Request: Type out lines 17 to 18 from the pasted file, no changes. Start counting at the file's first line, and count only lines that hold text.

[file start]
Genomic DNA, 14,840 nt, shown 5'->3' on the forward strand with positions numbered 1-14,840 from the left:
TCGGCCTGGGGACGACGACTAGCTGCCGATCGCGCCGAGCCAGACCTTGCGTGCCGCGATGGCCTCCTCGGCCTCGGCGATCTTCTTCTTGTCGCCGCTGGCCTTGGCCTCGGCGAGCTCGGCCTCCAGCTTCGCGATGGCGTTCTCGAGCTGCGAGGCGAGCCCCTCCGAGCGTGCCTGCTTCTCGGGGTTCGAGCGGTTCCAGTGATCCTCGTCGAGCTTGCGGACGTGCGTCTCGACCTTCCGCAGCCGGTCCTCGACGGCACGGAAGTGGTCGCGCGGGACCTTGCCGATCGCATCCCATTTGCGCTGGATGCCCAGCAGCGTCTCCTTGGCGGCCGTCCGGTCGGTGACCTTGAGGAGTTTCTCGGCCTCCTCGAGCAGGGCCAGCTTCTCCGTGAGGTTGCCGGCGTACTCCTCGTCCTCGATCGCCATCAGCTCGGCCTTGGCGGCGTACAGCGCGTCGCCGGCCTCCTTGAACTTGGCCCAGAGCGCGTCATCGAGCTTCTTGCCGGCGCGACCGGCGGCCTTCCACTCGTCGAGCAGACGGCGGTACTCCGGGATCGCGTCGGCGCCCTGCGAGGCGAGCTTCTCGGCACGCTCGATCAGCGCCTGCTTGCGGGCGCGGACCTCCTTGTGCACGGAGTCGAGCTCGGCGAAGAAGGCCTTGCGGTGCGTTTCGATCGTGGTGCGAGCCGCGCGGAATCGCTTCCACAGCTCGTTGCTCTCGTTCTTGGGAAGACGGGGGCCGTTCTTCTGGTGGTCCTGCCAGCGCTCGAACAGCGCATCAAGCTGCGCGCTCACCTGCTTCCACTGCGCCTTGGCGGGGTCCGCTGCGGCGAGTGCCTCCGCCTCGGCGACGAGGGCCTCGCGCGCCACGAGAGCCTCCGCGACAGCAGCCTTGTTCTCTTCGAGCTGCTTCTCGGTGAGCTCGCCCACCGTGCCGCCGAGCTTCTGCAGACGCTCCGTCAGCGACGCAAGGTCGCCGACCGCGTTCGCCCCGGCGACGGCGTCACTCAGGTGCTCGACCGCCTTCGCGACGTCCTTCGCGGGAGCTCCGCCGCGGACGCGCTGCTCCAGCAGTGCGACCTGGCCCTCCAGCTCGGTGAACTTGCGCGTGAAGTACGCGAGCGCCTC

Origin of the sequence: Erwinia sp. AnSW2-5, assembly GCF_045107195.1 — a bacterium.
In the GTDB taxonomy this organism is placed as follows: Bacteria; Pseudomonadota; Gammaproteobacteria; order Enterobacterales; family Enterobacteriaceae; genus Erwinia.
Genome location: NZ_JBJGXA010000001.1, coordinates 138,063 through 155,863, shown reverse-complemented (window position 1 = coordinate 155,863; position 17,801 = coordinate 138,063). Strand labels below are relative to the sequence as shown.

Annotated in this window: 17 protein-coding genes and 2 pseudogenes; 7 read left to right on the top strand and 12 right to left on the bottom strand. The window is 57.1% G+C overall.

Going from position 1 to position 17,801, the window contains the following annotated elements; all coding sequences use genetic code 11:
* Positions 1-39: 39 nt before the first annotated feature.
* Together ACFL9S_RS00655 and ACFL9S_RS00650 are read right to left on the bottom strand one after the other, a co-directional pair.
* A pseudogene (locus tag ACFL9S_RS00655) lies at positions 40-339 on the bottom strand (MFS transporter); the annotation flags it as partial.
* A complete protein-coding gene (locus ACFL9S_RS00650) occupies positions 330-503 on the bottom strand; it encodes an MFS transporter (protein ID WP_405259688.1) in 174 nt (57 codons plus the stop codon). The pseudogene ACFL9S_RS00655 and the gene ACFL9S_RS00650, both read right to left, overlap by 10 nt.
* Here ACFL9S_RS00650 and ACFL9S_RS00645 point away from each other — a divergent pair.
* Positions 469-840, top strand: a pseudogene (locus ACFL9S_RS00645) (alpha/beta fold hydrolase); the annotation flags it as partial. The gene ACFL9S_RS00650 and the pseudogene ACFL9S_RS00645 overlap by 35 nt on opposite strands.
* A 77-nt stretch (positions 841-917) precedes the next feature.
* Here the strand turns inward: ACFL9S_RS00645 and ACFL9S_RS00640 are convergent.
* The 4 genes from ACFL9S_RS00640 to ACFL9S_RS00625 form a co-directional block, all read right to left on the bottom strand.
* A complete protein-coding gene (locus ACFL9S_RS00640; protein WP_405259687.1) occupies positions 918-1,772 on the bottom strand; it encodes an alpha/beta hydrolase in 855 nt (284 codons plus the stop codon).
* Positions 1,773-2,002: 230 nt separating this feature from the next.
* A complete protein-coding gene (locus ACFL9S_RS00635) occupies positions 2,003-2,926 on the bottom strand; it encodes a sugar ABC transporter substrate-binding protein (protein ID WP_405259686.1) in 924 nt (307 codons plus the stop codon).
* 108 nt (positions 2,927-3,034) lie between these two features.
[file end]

* A complete protein-coding gene (locus ACFL9S_RS00640; protein WP_405259687.1) occupies positions 918-1,772 on the bottom strand; it encodes an alpha/beta hydrolase in 855 nt (284 codons plus the stop codon).
* Positions 1,773-2,002: 230 nt separating this feature from the next.